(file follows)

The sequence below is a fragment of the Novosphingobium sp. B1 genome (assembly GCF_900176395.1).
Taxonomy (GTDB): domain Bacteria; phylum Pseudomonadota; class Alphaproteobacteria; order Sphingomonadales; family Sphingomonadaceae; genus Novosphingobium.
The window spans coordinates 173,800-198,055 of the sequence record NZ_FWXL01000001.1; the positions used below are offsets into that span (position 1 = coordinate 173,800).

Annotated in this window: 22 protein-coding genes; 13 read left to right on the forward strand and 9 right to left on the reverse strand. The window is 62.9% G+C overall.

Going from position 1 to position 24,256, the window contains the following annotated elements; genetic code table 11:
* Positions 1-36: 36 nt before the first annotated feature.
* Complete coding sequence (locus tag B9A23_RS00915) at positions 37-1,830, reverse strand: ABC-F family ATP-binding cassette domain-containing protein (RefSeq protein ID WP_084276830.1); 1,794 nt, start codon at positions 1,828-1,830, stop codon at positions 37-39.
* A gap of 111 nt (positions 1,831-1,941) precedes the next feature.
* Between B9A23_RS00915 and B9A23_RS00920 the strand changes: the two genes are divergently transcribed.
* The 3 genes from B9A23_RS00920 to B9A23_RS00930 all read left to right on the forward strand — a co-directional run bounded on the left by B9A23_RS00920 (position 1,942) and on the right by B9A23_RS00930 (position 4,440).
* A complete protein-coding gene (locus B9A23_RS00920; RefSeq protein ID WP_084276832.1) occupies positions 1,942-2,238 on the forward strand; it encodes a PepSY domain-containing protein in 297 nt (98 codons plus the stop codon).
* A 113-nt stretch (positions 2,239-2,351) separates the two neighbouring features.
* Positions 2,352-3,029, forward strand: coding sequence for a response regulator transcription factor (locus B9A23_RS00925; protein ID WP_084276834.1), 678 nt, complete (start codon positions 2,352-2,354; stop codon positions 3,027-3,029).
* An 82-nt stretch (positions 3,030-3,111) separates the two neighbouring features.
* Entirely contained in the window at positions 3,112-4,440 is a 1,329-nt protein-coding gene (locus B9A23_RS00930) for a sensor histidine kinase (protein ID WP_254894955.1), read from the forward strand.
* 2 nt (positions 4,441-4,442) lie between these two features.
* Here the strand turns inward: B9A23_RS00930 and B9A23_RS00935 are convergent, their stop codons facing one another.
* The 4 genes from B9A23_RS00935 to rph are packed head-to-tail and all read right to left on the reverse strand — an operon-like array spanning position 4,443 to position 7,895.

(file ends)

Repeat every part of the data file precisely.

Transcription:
The sequence below is a fragment of the Novosphingobium sp. B1 genome (assembly GCF_900176395.1).
Taxonomy (GTDB): domain Bacteria; phylum Pseudomonadota; class Alphaproteobacteria; order Sphingomonadales; family Sphingomonadaceae; genus Novosphingobium.
The window spans coordinates 173,800-198,055 of the sequence record NZ_FWXL01000001.1; the positions used below are offsets into that span (position 1 = coordinate 173,800).

Annotated in this window: 22 protein-coding genes; 13 read left to right on the forward strand and 9 right to left on the reverse strand. The window is 62.9% G+C overall.

Going from position 1 to position 24,256, the window contains the following annotated elements; genetic code table 11:
* Positions 1-36: 36 nt before the first annotated feature.
* Complete coding sequence (locus tag B9A23_RS00915) at positions 37-1,830, reverse strand: ABC-F family ATP-binding cassette domain-containing protein (RefSeq protein ID WP_084276830.1); 1,794 nt, start codon at positions 1,828-1,830, stop codon at positions 37-39.
* A gap of 111 nt (positions 1,831-1,941) precedes the next feature.
* Between B9A23_RS00915 and B9A23_RS00920 the strand changes: the two genes are divergently transcribed.
* The 3 genes from B9A23_RS00920 to B9A23_RS00930 all read left to right on the forward strand — a co-directional run bounded on the left by B9A23_RS00920 (position 1,942) and on the right by B9A23_RS00930 (position 4,440).
* A complete protein-coding gene (locus B9A23_RS00920; RefSeq protein ID WP_084276832.1) occupies positions 1,942-2,238 on the forward strand; it encodes a PepSY domain-containing protein in 297 nt (98 codons plus the stop codon).
* A 113-nt stretch (positions 2,239-2,351) separates the two neighbouring features.
* Positions 2,352-3,029, forward strand: coding sequence for a response regulator transcription factor (locus B9A23_RS00925; protein ID WP_084276834.1), 678 nt, complete (start codon positions 2,352-2,354; stop codon positions 3,027-3,029).
* An 82-nt stretch (positions 3,030-3,111) separates the two neighbouring features.
* Entirely contained in the window at positions 3,112-4,440 is a 1,329-nt protein-coding gene (locus B9A23_RS00930) for a sensor histidine kinase (protein ID WP_254894955.1), read from the forward strand.
* 2 nt (positions 4,441-4,442) lie between these two features.
* Here the strand turns inward: B9A23_RS00930 and B9A23_RS00935 are convergent, their stop codons facing one another.
* The 4 genes from B9A23_RS00935 to rph are packed head-to-tail and all read right to left on the reverse strand — an operon-like array spanning position 4,443 to position 7,895.